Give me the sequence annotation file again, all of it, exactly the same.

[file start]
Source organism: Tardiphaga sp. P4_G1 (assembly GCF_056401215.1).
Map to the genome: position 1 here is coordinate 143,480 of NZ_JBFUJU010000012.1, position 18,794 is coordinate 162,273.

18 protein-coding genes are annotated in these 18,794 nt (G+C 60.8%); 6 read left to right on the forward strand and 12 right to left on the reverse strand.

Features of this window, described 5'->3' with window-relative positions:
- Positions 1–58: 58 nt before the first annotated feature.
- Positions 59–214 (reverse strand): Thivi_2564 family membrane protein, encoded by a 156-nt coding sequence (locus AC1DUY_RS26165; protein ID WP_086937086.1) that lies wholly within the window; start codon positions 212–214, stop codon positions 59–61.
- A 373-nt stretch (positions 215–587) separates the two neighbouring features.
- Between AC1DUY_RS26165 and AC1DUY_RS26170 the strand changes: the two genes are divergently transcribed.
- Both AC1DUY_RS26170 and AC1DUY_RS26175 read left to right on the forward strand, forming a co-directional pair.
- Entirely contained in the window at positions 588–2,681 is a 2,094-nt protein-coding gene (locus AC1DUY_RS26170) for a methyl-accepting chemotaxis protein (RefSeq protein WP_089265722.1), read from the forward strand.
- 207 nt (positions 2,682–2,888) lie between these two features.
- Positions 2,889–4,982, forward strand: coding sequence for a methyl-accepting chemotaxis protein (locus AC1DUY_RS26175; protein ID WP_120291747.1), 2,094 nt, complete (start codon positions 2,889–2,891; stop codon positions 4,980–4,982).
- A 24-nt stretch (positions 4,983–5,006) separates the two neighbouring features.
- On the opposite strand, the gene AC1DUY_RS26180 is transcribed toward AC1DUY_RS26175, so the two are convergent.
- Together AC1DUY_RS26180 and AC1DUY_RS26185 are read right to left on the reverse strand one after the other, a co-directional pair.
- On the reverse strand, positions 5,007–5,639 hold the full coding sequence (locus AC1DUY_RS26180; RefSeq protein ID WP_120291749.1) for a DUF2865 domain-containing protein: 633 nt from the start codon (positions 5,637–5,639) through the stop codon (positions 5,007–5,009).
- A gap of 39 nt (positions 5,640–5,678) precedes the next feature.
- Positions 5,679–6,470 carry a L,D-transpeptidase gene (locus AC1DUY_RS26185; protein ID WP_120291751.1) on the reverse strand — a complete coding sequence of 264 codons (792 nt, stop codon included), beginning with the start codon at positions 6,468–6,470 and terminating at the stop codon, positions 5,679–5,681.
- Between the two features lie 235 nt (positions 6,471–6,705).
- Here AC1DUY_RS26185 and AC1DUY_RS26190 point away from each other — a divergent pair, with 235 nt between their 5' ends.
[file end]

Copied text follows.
Source organism: Tardiphaga sp. P4_G1 (assembly GCF_056401215.1).
Map to the genome: position 1 here is coordinate 143,480 of NZ_JBFUJU010000012.1, position 18,794 is coordinate 162,273.

18 protein-coding genes are annotated in these 18,794 nt (G+C 60.8%); 6 read left to right on the forward strand and 12 right to left on the reverse strand.

Features of this window, described 5'->3' with window-relative positions:
- Positions 1–58: 58 nt before the first annotated feature.
- Positions 59–214 (reverse strand): Thivi_2564 family membrane protein, encoded by a 156-nt coding sequence (locus AC1DUY_RS26165; protein ID WP_086937086.1) that lies wholly within the window; start codon positions 212–214, stop codon positions 59–61.
- A 373-nt stretch (positions 215–587) separates the two neighbouring features.
- Between AC1DUY_RS26165 and AC1DUY_RS26170 the strand changes: the two genes are divergently transcribed.
- Both AC1DUY_RS26170 and AC1DUY_RS26175 read left to right on the forward strand, forming a co-directional pair.
- Entirely contained in the window at positions 588–2,681 is a 2,094-nt protein-coding gene (locus AC1DUY_RS26170) for a methyl-accepting chemotaxis protein (RefSeq protein WP_089265722.1), read from the forward strand.
- 207 nt (positions 2,682–2,888) lie between these two features.
- Positions 2,889–4,982, forward strand: coding sequence for a methyl-accepting chemotaxis protein (locus AC1DUY_RS26175; protein ID WP_120291747.1), 2,094 nt, complete (start codon positions 2,889–2,891; stop codon positions 4,980–4,982).
- A 24-nt stretch (positions 4,983–5,006) separates the two neighbouring features.
- On the opposite strand, the gene AC1DUY_RS26180 is transcribed toward AC1DUY_RS26175, so the two are convergent.
- Together AC1DUY_RS26180 and AC1DUY_RS26185 are read right to left on the reverse strand one after the other, a co-directional pair.
- On the reverse strand, positions 5,007–5,639 hold the full coding sequence (locus AC1DUY_RS26180; RefSeq protein ID WP_120291749.1) for a DUF2865 domain-containing protein: 633 nt from the start codon (positions 5,637–5,639) through the stop codon (positions 5,007–5,009).
- A gap of 39 nt (positions 5,640–5,678) precedes the next feature.
- Positions 5,679–6,470 carry a L,D-transpeptidase gene (locus AC1DUY_RS26185; protein ID WP_120291751.1) on the reverse strand — a complete coding sequence of 264 codons (792 nt, stop codon included), beginning with the start codon at positions 6,468–6,470 and terminating at the stop codon, positions 5,679–5,681.
- Between the two features lie 235 nt (positions 6,471–6,705).
- Here AC1DUY_RS26185 and AC1DUY_RS26190 point away from each other — a divergent pair, with 235 nt between their 5' ends.